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Sharon: So interestingly enough, Gross Mendelsohn has a litigation support side. I’ve worked on that side when folks have submitted computer claims where they've lost their data. I've gone out and seen where people thought they were backing up their information…but they weren't backing up their information. As a result, they went through business interruption, losses and things like that. You need to make sure that you're testing your disaster recovery procedures to make sure they're working because these people thought they had a backup and lost everything.

Sam: So what kind of systems do you usually see businesses putting into place to back up their data?

Sharon: Well, you used to see people using just a backup tape that someone would take home with them at night, but now you see more off-site replication. That way, if something happens to the building you're in, you know your data is backed up off-site, usually in multiple locations on the east or west coast. That way it's easier to recover much quicker.

Sam: Before we met, I didn't know that you could automate as much as you can in terms of business data and dashboards. Can you talk a little bit about what dashboards are and how they can help business owners?

Sharon: So dashboards are really neat. We talked a little bit before about people using different systems to run their business. The beauty of a dashboard is it that is lets you see the information that’s relevant to an individual company. Business intelligence lets you put together the information that's important to you.

So, if you're a distributor and you're interested in what inventory items are moving the most, what customers are buying from you that bought this year versus last year, etc., you can snapshot all that data in one location with a dashboard. That information is going to be what's relevant to you as a business owner. It can pull information from multiple systems like we were talking about before. It can piece all that information together in one clear picture.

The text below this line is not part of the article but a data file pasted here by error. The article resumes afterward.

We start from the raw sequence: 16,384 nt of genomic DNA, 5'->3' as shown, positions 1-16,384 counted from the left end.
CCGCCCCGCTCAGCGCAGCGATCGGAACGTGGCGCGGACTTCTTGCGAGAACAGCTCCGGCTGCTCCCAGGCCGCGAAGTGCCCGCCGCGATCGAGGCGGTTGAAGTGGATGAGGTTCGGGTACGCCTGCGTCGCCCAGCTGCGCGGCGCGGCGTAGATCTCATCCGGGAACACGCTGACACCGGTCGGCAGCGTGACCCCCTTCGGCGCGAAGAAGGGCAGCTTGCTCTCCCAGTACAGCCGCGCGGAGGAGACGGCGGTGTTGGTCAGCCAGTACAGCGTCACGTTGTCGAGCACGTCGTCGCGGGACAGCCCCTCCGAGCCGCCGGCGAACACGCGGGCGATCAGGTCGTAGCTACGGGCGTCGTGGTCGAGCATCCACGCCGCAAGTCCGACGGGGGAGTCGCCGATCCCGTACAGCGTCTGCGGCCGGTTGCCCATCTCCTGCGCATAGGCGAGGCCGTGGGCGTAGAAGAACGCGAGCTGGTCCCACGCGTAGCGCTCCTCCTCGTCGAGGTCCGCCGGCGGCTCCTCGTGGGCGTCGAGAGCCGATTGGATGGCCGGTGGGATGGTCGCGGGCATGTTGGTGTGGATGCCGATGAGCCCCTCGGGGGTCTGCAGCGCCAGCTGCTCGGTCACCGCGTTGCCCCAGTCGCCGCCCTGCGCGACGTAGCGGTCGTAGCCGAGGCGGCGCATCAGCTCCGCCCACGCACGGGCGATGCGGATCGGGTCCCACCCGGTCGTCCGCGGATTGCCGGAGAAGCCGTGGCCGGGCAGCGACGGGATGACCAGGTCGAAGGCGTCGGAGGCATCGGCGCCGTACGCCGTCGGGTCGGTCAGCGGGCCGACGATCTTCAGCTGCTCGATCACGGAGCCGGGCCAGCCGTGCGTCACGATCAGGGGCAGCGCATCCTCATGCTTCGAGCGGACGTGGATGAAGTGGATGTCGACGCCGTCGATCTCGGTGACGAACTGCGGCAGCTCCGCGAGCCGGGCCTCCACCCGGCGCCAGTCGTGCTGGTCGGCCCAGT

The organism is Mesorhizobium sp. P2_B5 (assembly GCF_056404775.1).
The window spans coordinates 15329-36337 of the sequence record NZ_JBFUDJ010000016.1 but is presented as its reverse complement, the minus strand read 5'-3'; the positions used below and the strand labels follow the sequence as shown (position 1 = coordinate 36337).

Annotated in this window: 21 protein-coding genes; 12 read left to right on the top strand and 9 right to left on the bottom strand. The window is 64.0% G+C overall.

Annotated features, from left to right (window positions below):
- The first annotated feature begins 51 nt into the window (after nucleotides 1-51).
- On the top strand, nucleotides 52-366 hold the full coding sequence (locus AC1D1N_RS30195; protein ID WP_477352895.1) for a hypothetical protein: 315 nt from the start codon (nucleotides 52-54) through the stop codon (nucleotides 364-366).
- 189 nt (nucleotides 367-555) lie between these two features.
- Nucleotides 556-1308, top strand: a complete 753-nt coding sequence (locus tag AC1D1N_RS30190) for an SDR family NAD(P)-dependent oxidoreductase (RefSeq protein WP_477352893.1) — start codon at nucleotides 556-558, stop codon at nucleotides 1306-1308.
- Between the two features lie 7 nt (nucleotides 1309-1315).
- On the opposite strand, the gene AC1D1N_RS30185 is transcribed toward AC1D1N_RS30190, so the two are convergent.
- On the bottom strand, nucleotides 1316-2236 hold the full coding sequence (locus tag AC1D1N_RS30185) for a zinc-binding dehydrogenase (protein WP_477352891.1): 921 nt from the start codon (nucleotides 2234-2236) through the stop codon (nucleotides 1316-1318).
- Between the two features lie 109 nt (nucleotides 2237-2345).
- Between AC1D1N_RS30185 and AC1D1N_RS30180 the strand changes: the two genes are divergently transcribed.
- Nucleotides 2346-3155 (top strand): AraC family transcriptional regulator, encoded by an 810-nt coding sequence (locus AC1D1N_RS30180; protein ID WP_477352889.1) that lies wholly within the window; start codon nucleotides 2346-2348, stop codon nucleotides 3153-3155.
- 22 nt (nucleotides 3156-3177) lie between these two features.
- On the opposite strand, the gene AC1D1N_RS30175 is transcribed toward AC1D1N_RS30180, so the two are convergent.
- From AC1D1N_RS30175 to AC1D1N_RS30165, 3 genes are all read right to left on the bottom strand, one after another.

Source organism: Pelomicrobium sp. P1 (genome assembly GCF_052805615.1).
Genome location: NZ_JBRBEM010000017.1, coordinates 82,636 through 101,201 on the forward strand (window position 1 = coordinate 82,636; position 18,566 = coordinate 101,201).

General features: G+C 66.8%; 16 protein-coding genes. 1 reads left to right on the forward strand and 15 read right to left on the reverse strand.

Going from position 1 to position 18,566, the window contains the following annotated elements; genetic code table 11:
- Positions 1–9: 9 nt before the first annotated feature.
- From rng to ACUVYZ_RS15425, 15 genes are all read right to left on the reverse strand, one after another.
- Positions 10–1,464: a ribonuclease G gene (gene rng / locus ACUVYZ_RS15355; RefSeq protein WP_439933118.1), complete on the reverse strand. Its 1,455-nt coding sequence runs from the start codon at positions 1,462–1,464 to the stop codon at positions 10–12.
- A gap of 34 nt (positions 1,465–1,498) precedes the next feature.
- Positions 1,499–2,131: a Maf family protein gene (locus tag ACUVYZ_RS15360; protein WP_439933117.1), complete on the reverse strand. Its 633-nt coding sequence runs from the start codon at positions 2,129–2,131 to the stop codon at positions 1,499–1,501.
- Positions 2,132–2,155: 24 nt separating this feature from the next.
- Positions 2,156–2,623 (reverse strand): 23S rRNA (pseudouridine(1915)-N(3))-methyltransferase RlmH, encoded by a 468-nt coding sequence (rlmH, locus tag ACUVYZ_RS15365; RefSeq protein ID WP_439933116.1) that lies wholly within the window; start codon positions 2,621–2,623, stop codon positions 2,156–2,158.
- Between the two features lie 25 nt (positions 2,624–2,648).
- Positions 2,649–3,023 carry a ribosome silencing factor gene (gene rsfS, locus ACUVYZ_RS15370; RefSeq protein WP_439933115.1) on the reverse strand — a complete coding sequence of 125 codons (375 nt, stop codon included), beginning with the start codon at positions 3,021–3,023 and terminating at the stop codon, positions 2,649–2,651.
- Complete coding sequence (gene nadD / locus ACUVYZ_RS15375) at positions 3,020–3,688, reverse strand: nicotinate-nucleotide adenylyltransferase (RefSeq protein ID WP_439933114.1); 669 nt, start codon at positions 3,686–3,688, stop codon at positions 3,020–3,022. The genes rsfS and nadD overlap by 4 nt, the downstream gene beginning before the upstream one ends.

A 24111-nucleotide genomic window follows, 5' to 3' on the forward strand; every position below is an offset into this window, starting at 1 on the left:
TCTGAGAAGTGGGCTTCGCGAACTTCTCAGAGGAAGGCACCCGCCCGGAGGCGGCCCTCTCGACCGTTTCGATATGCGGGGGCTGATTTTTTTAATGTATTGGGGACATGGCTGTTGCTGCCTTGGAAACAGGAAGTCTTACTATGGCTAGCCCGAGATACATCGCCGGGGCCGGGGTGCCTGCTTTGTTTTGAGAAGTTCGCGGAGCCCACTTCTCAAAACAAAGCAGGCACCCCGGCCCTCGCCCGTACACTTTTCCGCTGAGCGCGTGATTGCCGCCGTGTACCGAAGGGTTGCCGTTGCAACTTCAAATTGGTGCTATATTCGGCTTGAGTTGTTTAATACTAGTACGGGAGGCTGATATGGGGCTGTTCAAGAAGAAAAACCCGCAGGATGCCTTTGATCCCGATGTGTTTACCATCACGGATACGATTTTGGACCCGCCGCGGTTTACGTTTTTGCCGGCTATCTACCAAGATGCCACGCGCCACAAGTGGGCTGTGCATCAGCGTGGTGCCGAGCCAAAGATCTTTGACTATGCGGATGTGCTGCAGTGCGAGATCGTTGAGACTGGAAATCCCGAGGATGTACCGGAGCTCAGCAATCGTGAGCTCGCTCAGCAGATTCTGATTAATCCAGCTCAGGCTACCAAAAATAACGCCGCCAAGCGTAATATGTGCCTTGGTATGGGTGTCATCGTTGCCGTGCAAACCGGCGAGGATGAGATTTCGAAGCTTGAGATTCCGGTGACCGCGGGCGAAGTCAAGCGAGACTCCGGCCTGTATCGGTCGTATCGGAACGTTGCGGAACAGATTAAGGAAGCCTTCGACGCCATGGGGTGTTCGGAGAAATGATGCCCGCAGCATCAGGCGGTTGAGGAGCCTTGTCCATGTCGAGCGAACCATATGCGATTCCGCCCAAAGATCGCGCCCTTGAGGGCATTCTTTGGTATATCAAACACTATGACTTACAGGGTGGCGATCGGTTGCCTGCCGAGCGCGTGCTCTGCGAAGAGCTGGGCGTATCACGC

Sam: Awesome. It sounds like that can really help businesses become more efficient overall.

Sharon: Yes. They can also make better decisions because they can see at a higher level what's going on.

Sam: My last question for you is, are there any free or relatively inexpensive technology tools that business owners can use that would simplify their lives a little bit more, but maybe they don't know about?

Sharon: Social media is a great free tool that people don't take advantage of. It's good for generating business. It's good for connecting better with your employees, if you collaborate that way. It helps you to understand prospects and build business. Social media is something that people could take better advantage of.

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Published on March 17, 2020